Basketball is more than just a game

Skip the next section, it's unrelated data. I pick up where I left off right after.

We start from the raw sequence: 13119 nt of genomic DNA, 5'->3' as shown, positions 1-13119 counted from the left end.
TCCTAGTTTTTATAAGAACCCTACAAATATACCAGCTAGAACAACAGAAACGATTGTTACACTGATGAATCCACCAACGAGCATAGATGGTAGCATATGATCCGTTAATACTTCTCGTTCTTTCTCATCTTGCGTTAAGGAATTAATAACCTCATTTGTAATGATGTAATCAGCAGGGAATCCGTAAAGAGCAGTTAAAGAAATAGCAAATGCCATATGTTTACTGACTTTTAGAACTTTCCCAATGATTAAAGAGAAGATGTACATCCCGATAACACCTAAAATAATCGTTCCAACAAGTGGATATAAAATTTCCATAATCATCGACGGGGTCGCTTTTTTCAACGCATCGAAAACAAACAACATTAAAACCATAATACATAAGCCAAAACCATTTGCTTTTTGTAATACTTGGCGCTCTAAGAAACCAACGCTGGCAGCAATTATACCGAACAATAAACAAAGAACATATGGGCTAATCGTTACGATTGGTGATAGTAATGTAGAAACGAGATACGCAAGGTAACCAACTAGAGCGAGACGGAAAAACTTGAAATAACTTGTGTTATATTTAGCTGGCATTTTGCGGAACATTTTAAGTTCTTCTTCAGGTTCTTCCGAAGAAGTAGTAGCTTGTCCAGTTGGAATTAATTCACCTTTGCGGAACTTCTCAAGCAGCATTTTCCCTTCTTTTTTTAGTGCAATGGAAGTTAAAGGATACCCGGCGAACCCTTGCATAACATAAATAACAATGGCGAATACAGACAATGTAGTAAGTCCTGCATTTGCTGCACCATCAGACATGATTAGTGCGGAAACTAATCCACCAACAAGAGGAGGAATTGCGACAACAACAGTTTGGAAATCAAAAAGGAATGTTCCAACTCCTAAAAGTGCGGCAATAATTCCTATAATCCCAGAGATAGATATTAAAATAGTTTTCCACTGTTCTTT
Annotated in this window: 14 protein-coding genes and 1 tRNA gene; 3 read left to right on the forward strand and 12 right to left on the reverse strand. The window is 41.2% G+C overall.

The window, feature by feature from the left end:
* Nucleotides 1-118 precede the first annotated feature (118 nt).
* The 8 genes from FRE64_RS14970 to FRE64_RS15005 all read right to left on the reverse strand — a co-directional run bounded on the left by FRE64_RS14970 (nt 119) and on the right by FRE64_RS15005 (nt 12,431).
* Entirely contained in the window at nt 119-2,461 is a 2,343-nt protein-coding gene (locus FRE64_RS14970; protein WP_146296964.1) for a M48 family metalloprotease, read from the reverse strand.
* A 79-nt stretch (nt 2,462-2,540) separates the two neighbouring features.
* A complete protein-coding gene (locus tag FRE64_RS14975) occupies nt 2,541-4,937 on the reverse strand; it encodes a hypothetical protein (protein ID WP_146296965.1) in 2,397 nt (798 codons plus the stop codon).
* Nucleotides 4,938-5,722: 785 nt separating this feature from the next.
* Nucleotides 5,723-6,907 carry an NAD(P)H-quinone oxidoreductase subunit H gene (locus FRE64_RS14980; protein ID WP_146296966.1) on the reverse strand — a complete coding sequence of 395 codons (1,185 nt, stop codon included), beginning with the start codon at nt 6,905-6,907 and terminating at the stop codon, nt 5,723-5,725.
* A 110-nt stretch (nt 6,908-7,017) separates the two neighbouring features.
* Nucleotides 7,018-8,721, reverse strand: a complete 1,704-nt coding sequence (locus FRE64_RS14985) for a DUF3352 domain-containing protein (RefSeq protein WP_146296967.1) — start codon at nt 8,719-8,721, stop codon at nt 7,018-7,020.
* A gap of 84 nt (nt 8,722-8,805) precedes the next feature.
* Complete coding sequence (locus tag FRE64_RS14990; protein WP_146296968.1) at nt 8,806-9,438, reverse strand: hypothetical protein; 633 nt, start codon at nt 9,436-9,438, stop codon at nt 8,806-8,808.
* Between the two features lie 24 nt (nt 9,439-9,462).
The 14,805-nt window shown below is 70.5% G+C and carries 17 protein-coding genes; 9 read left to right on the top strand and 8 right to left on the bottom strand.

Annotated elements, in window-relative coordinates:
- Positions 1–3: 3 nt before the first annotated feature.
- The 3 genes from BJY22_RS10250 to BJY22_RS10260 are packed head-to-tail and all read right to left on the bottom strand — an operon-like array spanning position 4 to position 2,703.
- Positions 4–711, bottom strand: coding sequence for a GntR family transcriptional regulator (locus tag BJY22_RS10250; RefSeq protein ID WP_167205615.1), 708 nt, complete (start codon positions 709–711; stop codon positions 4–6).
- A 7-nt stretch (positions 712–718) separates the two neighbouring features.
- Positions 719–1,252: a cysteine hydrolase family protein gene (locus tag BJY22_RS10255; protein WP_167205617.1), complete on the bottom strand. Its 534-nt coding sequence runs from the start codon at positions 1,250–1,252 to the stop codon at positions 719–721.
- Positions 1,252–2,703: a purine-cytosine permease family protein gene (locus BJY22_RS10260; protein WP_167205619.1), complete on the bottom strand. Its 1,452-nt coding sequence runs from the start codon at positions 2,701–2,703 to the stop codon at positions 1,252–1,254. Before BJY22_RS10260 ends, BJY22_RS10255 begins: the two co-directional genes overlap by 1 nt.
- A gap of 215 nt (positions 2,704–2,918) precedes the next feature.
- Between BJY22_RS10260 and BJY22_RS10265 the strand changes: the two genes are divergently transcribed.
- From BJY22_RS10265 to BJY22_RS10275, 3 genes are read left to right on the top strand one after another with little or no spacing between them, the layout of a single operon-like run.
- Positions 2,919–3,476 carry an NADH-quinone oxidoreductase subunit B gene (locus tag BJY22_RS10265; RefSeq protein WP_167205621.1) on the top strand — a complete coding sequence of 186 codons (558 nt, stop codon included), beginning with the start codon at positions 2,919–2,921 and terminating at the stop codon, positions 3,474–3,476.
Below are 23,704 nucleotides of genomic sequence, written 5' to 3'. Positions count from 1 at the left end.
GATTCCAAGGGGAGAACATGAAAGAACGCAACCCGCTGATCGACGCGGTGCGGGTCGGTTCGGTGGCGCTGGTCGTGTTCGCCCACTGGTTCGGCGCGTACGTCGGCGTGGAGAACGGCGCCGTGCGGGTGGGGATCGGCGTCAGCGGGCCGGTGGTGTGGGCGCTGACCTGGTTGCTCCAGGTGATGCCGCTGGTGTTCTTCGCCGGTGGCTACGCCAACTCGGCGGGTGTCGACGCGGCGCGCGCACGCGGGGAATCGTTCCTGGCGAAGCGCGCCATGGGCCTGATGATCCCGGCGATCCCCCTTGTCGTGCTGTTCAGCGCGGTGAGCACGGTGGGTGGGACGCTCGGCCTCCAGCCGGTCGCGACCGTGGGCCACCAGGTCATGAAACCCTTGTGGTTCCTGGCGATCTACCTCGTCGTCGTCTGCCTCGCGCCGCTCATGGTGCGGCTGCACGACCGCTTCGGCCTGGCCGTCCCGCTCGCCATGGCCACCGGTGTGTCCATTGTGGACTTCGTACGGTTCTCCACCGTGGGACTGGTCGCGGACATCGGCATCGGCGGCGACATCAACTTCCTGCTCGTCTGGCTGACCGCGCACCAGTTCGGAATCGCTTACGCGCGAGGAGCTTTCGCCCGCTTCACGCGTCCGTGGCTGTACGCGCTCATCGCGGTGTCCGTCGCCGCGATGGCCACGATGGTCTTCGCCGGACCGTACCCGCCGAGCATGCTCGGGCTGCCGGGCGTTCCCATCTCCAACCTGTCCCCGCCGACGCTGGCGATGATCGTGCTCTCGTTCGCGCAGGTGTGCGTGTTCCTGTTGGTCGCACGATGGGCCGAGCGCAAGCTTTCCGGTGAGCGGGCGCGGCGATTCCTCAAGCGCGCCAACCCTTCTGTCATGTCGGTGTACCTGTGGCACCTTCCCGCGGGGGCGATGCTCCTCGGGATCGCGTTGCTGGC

To most people basketball is just a game–to me, it’s so much more.  My grandpa coached, my dad played, and now I play.  I grew up in the gym, surrounded by the bright lights and bleachers.  I can’t remember a time in my life when I didn’t play basketball.  There are pictures of me when I was just four years old at my grandpa’s basketball camps.  He taught me the fundamentals, just as he taught my dad.  I used to sit in the corner of the gym while he’d coach his team and practice dribbling, passing, and shooting.  When most girls my age were touching a basketball for the first time, I was beginning to shoot at a regulation basket.  I got a head start on the competition, and I refuse to give that up.To most people basketball is just a game–to me, it’s so much more.  My grandpa coached, my dad played, and now I play.  I grew up in the gym, surrounded by the bright lights and bleachers.  I can’t remember a time in my life when I didn’t play basketball.  There are pictures of me when I was just four years old at my grandpa’s basketball camps.  He taught me the fundamentals, just as he taught my dad.  I used to sit in the corner of the gym while he’d coach his team and practice dribbling, passing, and shooting.  When most girls my age were touching a basketball for the first time, I was beginning to shoot at a regulation basket.  I got a head start on the competition, and I refuse to give that up. Throughout my life I’ve always had three coaches.  Two of them have always been in the stands, in the driveway with me, and in the gym when nobody else was there.  I’ve always had my one actual coach, the one who coached the team as a whole.  My dad and grandpa have always been different, they’re my coaches.  They help me out after tough games, teach me new skills, and help turn my weaknesses into my strengths.  They’ve taught me the importance and value of hard work, a lesson that extends beyond the game of basketball. My dad taught me the importance of setting goals and working to achieve them.  His goal was to play college basketball, and he worked until he achieved that.  My goals at the beginning of high school were different.  My goals were to play varsity basketball as a freshman, to start as a sophomore, to score 1,000 points, and to play college basketball at the highest level I am able to.  I have achieved two of these goals, and the other two are in progress. I used to think my headstart was going to be enough, that changed in eighth grade.  Eighth grade was the year I re-evaluated myself.  I considered my goals and analyzed what steps would be necessary to achieve those goals.  As soon as the school basketball season ended, I would workout everyday after school for an hour and a half.  When summer started I would get up and spend the next hour running and lifting weights.  Around noon I would work on my shot for an hour and a half, and then in the evening I would work on dribbling, passing, and agility.  I worked hard through the entire offseason to prepare for the tryouts my freshman year.  I knew that I had to work in order to make varsity, and that hard work paid off.  I was one of two underclassmen that made varsity, and I was the only freshman.  Making varsity taught me a great lesson–persistent hard work will pay off. My goals will change over time, but how I handle them never will.  I set reachable goals, and I always work till I achieve them.  Basketball has taught me how to set goals and work hard.  I believe that without basketball I would not have the same work ethic I have now, and I would not have the same academic success.  Basketball has truly changed my life and will help me throughout my life, even once I hang up my jersey for the last time. One day, it is my hope that I can teach my children the life lessons that basketball has taught me. I would never force them to play a sport, however I hope they can find something they are truly passionate about and learn to set their own goals.  Setting goals is a valuable skill developed over time through practice and hard work.  It is often undervalued, but is crucial to success in any environment.